Sunday, June 30, 2013


From "Red Alert Politics":
House Majority Leader Eric Cantor joined Republican and conservative interns and college students on the Senate side of the Capitol steps on Friday to protest the anticipated doubling of federally subsidized student loan interest rates. Rates will revert back to pre-2008 levels, jumping from 3.4 percent back to 6.8 percent, unless Congress takes action....
“A few weeks ago, the House of Representatives did the right thing — it acted,” Cantor said as he addressed the students. ”It said that students of this country have a right to a quality education and they shouldn’t be burdened by ever spiraling rates on their student loans.”
Sadly, no, as a great blogger once said. It said that if you thought Republicans would prefer for people who need to take out loans not to go to college, you'd be right. The bill the House passed last May specifically called for spiraling interest rates:
The House bill would allow student lending rates to reset each year, based on the interest rate of a 10-year Treasury note, plus 2.5 percentage points for Stafford loans. The Congressional Budget Office projected that rates on Stafford loans would rise to 5 percent in 2014 and 7.7 percent in 2023.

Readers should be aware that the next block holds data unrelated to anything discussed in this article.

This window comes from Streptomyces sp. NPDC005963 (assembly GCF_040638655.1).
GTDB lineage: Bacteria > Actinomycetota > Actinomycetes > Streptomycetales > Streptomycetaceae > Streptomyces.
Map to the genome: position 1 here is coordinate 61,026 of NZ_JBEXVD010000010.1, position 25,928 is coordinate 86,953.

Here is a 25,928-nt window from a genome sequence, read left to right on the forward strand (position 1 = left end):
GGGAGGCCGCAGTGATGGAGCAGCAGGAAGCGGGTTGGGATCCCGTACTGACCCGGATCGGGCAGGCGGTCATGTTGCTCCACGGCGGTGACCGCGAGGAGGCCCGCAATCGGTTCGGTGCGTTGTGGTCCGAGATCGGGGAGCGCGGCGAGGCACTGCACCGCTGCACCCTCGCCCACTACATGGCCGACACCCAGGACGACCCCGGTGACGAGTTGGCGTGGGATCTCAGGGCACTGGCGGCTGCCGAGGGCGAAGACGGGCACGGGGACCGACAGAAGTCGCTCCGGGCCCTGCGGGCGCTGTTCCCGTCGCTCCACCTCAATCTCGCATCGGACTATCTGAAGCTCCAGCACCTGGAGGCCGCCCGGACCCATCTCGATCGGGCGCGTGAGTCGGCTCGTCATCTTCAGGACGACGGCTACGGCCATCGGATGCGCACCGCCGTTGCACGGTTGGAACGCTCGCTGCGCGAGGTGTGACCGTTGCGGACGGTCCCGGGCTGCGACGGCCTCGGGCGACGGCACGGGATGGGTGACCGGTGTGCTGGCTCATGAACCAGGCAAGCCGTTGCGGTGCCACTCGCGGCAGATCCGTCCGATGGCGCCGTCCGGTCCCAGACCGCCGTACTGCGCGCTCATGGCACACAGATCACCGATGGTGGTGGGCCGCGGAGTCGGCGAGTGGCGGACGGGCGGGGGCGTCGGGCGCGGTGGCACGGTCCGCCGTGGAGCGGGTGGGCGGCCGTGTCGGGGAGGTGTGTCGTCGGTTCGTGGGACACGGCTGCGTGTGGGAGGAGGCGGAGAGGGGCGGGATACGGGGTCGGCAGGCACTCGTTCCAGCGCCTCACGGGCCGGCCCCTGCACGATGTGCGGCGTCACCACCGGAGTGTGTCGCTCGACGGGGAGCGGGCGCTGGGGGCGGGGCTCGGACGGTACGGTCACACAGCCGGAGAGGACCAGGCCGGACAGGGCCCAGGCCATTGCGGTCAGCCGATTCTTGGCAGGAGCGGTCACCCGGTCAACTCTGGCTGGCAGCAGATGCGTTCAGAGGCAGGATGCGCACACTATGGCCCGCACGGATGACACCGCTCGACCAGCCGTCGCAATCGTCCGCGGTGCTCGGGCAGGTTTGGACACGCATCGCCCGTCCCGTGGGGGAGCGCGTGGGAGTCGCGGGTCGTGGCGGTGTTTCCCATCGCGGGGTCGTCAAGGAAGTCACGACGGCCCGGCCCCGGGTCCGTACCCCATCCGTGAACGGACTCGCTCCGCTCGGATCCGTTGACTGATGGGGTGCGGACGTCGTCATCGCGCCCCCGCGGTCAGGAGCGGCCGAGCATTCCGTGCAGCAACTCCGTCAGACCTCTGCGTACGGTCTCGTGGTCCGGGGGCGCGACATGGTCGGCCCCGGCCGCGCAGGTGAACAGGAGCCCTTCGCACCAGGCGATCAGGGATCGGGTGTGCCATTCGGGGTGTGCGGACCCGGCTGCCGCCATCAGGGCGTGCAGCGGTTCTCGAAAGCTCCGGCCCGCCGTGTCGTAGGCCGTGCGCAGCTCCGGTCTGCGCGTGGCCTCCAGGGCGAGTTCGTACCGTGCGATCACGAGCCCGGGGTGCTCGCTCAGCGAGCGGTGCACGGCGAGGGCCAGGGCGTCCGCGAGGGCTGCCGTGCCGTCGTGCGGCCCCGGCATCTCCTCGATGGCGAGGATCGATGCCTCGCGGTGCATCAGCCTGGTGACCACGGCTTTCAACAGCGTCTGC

Obama and the Senate have much more swallowable proposals, where at least the rate wouldn't be going up every year like one of those nightmare adustable-rate housing mortgages of way back in, um, 2007, but the House under Cantor's leadership ("leadership" would be too strong a word for Boehner's role in the shop) won't look at them. Instead, Cantor prefers to go before the cameras to pretend he actually cares. What a thug.
Blonde Eric Cantor.

Nickeling and Diming department

Have you heard of this? Hourly-paid workers are now getting their pay in the form of stored-value cards.
But in the overwhelming majority of cases, using the card involves a fee. And those fees can quickly add up: one provider, for example, charges $1.75 to make a withdrawal from most A.T.M.’s, $2.95 for a paper statement and $6 to replace a card. Some users even have to pay $7 inactivity fees for not using their cards....